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Safer batteries through artificial intelligence; radiative cooling record; energy spinoff grants
 
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January 2017
Stanford Energy News
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Evan Reed, assistant professor of Materials Science & Engineering at Stanford, and graduate student Austin Sendek are using artificial intelligence to develop safer batteries. Credit: L.A. Cicero

Scientists turn to AI to create safer lithium-ion batteries

Stanford scientists have achieved record levels of temperature reduction using radiative cooling. Credit: Zhen Chen

Study: Record-low temperatures 
through radiative cooling 

Electric power lines in the Denver metro area. Credit:


TomKat Center awards Innovation Transfer Grants to seven Stanford spinoffs

Kendra Kuhl of Opus 12 talks with visitors at the Stanford Energy Startup Showcase. Credit: Bill Rivard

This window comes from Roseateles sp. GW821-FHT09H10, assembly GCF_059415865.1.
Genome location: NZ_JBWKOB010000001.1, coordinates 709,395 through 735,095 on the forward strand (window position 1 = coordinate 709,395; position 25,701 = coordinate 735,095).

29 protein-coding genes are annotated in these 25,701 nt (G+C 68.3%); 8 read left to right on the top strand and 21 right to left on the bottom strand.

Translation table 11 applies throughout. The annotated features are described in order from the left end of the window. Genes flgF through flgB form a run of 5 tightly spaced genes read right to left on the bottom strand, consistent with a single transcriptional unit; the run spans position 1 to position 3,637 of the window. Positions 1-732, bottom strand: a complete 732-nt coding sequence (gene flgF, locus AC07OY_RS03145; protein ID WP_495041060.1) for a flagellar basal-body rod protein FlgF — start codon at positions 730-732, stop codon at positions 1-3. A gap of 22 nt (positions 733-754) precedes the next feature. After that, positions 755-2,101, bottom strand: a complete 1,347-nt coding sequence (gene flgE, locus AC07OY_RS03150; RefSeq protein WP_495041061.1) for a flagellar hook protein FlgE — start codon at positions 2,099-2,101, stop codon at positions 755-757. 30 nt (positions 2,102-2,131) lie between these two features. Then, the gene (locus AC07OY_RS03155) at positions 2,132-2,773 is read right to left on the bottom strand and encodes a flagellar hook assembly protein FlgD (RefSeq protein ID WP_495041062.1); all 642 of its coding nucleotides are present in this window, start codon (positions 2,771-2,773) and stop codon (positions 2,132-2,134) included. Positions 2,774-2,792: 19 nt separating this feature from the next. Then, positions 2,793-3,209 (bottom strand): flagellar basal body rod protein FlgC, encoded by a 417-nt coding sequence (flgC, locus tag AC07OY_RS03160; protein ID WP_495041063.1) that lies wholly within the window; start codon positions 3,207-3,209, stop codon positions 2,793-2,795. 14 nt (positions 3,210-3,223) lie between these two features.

GCEP research symposium focuses on new advances in clean technology

NREL scientists apply a dye-sensitized precursor solution to make a perovskite cell. Credit: Dennis Schroeder/NREL


Adam Slavney: Addressing lead toxicity in perovskite solar cells

A green rooftop in Denver. Credit: EPA


Mark Jacobson: How the future of energy affects the future of our cities

Pooya Azadi, manager of the Stanford Iran 2040. Photo courtesy of Pooya Azadi


New project to study Iranian economic development, including energy

Cattle, which emit methane through bodily functions and manure, are among the reasons agriculture is the largest contributor to global methane emissions, according to a new study. Credit: Rob Jackson


Methane from food production could be wildcard in combating climate change

The Athabasca oil sands in northeastern Alberta, Canada, are a major producer of heavy crude oil. Credit: Michael Collier


Unexamined risks from tar sands oil may threaten ocean, study finds

Coal is extracted from a surface mine in Gillette, Wyo. Credit: Greg Goebel


Report: U.S. government is selling federal coal on the cheap

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